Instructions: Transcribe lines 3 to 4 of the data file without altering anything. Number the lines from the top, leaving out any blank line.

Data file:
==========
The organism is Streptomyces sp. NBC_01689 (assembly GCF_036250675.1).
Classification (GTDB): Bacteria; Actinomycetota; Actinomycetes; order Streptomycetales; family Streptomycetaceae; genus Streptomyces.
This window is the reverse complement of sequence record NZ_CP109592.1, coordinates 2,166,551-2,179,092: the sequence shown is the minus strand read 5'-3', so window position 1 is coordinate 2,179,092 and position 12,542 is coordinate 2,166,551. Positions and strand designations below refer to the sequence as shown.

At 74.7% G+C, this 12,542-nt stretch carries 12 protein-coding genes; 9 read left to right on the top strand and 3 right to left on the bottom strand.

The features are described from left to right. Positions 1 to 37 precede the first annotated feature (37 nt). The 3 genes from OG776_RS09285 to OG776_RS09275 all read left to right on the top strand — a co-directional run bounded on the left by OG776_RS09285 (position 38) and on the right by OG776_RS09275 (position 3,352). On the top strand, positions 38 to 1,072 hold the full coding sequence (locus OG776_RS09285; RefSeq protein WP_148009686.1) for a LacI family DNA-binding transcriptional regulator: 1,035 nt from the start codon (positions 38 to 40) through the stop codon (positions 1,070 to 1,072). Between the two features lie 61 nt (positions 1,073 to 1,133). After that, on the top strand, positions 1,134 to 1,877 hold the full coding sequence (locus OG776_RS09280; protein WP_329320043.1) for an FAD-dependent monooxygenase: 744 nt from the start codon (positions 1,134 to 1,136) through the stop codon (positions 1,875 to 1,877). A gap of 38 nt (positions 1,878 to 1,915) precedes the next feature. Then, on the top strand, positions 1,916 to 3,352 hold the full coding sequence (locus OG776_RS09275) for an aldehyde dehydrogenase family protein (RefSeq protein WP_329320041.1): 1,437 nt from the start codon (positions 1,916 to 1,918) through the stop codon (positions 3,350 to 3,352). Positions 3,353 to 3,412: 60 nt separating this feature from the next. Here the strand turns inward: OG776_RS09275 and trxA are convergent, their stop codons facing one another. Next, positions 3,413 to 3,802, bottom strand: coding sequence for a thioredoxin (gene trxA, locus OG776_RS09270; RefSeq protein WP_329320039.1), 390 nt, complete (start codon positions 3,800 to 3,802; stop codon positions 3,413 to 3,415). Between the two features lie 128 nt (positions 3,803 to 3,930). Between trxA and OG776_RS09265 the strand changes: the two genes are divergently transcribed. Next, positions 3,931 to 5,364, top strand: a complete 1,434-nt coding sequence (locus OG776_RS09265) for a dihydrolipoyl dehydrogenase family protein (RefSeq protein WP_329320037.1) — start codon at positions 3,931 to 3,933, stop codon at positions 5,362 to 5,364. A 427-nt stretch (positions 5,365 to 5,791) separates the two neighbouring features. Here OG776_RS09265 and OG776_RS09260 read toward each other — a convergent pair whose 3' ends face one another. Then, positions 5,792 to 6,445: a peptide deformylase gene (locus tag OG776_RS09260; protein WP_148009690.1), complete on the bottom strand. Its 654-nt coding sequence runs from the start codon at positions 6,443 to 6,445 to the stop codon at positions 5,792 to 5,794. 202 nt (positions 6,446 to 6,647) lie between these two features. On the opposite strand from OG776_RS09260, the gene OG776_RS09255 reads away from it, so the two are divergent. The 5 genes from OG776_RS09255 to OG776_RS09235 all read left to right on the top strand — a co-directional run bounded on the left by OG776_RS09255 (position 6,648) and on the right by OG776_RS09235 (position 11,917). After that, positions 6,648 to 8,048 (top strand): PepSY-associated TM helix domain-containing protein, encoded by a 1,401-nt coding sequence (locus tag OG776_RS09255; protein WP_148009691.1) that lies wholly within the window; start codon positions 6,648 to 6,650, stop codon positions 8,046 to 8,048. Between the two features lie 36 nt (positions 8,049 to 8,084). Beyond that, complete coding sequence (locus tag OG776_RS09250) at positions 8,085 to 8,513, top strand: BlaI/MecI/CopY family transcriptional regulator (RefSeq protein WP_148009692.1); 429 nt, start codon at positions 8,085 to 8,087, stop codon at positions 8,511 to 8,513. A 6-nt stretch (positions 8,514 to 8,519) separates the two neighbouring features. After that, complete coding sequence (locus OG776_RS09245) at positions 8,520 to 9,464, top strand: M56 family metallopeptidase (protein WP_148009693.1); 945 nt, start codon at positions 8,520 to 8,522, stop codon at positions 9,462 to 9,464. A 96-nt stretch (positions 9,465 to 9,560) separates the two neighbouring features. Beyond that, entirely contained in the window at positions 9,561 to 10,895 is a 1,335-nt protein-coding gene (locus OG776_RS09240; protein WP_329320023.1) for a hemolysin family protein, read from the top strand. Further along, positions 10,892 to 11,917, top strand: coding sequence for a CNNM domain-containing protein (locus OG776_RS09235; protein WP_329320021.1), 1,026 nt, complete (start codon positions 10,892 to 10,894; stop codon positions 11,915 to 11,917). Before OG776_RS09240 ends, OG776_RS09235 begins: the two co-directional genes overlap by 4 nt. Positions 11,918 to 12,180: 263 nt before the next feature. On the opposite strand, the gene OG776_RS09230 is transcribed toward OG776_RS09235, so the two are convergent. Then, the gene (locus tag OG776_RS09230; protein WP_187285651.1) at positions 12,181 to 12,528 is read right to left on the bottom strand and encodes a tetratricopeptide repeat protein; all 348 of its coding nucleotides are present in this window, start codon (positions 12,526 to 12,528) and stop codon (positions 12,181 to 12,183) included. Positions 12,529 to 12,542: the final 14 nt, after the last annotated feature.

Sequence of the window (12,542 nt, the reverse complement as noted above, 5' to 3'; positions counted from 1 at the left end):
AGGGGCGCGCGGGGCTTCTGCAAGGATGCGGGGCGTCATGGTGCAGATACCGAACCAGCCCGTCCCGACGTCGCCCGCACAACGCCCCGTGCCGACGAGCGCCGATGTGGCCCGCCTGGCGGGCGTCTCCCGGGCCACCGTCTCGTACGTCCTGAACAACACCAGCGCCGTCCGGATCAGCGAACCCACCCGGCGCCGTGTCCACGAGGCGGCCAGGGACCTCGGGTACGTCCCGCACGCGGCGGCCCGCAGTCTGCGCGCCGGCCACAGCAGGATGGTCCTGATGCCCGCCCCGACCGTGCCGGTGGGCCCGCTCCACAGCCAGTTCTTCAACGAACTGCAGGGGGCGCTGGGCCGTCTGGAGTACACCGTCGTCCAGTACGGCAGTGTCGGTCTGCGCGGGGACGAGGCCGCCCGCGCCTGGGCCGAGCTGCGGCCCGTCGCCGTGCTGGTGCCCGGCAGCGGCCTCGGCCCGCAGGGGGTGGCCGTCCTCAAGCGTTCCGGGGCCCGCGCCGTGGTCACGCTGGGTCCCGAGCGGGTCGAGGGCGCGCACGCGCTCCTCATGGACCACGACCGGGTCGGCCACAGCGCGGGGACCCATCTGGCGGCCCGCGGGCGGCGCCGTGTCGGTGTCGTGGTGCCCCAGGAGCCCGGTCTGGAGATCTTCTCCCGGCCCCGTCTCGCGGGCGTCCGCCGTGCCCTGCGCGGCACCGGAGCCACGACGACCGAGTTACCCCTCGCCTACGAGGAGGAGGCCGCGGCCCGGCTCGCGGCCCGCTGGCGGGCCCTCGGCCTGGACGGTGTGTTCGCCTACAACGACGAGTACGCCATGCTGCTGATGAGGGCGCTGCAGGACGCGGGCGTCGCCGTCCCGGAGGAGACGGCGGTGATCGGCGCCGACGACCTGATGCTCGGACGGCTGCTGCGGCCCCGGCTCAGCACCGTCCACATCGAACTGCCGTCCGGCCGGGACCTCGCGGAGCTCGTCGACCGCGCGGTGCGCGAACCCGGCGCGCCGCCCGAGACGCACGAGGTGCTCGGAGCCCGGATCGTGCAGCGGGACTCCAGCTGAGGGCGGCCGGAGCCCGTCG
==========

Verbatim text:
This window is the reverse complement of sequence record NZ_CP109592.1, coordinates 2,166,551-2,179,092: the sequence shown is the minus strand read 5'-3', so window position 1 is coordinate 2,179,092 and position 12,542 is coordinate 2,166,551. Positions and strand designations below refer to the sequence as shown.

At 74.7% G+C, this 12,542-nt stretch carries 12 protein-coding genes; 9 read left to right on the top strand and 3 right to left on the bottom strand.